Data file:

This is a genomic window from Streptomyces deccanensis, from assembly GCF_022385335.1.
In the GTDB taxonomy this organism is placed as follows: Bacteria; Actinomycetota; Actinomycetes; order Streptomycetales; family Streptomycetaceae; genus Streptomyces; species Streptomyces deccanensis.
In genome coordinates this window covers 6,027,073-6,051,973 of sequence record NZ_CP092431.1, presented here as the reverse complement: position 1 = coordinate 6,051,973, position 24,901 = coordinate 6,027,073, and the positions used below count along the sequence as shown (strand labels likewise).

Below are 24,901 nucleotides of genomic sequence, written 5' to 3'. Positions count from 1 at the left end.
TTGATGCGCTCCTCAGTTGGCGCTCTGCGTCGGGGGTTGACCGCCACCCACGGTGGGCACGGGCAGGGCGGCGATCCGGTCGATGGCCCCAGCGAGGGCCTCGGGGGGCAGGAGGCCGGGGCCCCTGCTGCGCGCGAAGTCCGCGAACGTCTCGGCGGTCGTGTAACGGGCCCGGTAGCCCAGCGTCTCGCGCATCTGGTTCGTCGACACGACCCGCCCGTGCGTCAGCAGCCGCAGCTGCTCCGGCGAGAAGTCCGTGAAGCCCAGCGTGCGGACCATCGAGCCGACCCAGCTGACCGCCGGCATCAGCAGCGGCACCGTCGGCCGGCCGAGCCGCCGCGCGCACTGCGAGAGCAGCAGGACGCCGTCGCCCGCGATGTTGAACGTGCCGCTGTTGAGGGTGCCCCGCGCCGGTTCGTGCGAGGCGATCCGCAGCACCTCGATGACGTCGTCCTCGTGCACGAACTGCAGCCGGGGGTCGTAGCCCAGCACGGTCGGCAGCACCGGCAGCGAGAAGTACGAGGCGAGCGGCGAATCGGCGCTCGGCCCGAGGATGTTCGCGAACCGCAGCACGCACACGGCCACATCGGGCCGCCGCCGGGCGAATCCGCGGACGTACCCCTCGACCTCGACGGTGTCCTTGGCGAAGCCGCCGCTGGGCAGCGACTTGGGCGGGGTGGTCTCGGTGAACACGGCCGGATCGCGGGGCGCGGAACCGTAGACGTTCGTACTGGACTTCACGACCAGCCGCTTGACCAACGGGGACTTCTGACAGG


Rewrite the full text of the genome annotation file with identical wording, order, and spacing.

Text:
This is a genomic window from Streptomyces deccanensis, from assembly GCF_022385335.1.
In the GTDB taxonomy this organism is placed as follows: Bacteria; Actinomycetota; Actinomycetes; order Streptomycetales; family Streptomycetaceae; genus Streptomyces; species Streptomyces deccanensis.
In genome coordinates this window covers 6,027,073-6,051,973 of sequence record NZ_CP092431.1, presented here as the reverse complement: position 1 = coordinate 6,051,973, position 24,901 = coordinate 6,027,073, and the positions used below count along the sequence as shown (strand labels likewise).

Below are 24,901 nucleotides of genomic sequence, written 5' to 3'. Positions count from 1 at the left end.
TTGATGCGCTCCTCAGTTGGCGCTCTGCGTCGGGGGTTGACCGCCACCCACGGTGGGCACGGGCAGGGCGGCGATCCGGTCGATGGCCCCAGCGAGGGCCTCGGGGGGCAGGAGGCCGGGGCCCCTGCTGCGCGCGAAGTCCGCGAACGTCTCGGCGGTCGTGTAACGGGCCCGGTAGCCCAGCGTCTCGCGCATCTGGTTCGTCGACACGACCCGCCCGTGCGTCAGCAGCCGCAGCTGCTCCGGCGAGAAGTCCGTGAAGCCCAGCGTGCGGACCATCGAGCCGACCCAGCTGACCGCCGGCATCAGCAGCGGCACCGTCGGCCGGCCGAGCCGCCGCGCGCACTGCGAGAGCAGCAGGACGCCGTCGCCCGCGATGTTGAACGTGCCGCTGTTGAGGGTGCCCCGCGCCGGTTCGTGCGAGGCGATCCGCAGCACCTCGATGACGTCGTCCTCGTGCACGAACTGCAGCCGGGGGTCGTAGCCCAGCACGGTCGGCAGCACCGGCAGCGAGAAGTACGAGGCGAGCGGCGAATCGGCGCTCGGCCCGAGGATGTTCGCGAACCGCAGCACGCACACGGCCACATCGGGCCGCCGCCGGGCGAATCCGCGGACGTACCCCTCGACCTCGACGGTGTCCTTGGCGAAGCCGCCGCTGGGCAGCGACTTGGGCGGGGTGGTCTCGGTGAACACGGCCGGATCGCGGGGCGCGGAACCGTAGACGTTCGTACTGGACTTCACGACCAGCCGCTTGACCAACGGGGACTTCTGACAGG